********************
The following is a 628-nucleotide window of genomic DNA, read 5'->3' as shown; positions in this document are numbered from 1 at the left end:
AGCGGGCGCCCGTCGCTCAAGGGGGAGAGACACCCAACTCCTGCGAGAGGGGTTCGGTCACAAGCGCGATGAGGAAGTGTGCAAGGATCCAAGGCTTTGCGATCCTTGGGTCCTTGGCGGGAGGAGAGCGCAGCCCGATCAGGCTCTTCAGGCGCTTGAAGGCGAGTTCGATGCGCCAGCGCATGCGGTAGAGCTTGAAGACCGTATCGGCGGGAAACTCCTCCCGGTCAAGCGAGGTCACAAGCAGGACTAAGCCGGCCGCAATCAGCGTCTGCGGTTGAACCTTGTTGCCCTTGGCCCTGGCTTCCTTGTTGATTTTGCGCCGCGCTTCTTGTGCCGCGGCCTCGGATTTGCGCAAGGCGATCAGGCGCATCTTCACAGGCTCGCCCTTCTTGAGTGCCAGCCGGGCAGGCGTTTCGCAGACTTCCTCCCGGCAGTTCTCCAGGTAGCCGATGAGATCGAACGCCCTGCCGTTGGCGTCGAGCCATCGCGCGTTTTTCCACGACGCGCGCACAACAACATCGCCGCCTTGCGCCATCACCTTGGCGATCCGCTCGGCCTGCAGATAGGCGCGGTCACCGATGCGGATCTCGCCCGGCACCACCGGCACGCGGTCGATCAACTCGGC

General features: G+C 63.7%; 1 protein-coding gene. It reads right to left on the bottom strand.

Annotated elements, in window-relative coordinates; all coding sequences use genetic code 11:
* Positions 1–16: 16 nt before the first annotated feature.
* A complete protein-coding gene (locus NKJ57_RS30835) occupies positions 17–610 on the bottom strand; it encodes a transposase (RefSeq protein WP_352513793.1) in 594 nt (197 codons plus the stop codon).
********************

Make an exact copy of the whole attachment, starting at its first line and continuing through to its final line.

The following is a 628-nucleotide window of genomic DNA, read 5'->3' as shown; positions in this document are numbered from 1 at the left end:
AGCGGGCGCCCGTCGCTCAAGGGGGAGAGACACCCAACTCCTGCGAGAGGGGTTCGGTCACAAGCGCGATGAGGAAGTGTGCAAGGATCCAAGGCTTTGCGATCCTTGGGTCCTTGGCGGGAGGAGAGCGCAGCCCGATCAGGCTCTTCAGGCGCTTGAAGGCGAGTTCGATGCGCCAGCGCATGCGGTAGAGCTTGAAGACCGTATCGGCGGGAAACTCCTCCCGGTCAAGCGAGGTCACAAGCAGGACTAAGCCGGCCGCAATCAGCGTCTGCGGTTGAACCTTGTTGCCCTTGGCCCTGGCTTCCTTGTTGATTTTGCGCCGCGCTTCTTGTGCCGCGGCCTCGGATTTGCGCAAGGCGATCAGGCGCATCTTCACAGGCTCGCCCTTCTTGAGTGCCAGCCGGGCAGGCGTTTCGCAGACTTCCTCCCGGCAGTTCTCCAGGTAGCCGATGAGATCGAACGCCCTGCCGTTGGCGTCGAGCCATCGCGCGTTTTTCCACGACGCGCGCACAACAACATCGCCGCCTTGCGCCATCACCTTGGCGATCCGCTCGGCCTGCAGATAGGCGCGGTCACCGATGCGGATCTCGCCCGGCACCACCGGCACGCGGTCGATCAACTCGGC

General features: G+C 63.7%; 1 protein-coding gene. It reads right to left on the bottom strand.

Annotated elements, in window-relative coordinates; all coding sequences use genetic code 11:
* Positions 1–16: 16 nt before the first annotated feature.
* A complete protein-coding gene (locus NKJ57_RS30835) occupies positions 17–610 on the bottom strand; it encodes a transposase (RefSeq protein WP_352513793.1) in 594 nt (197 codons plus the stop codon).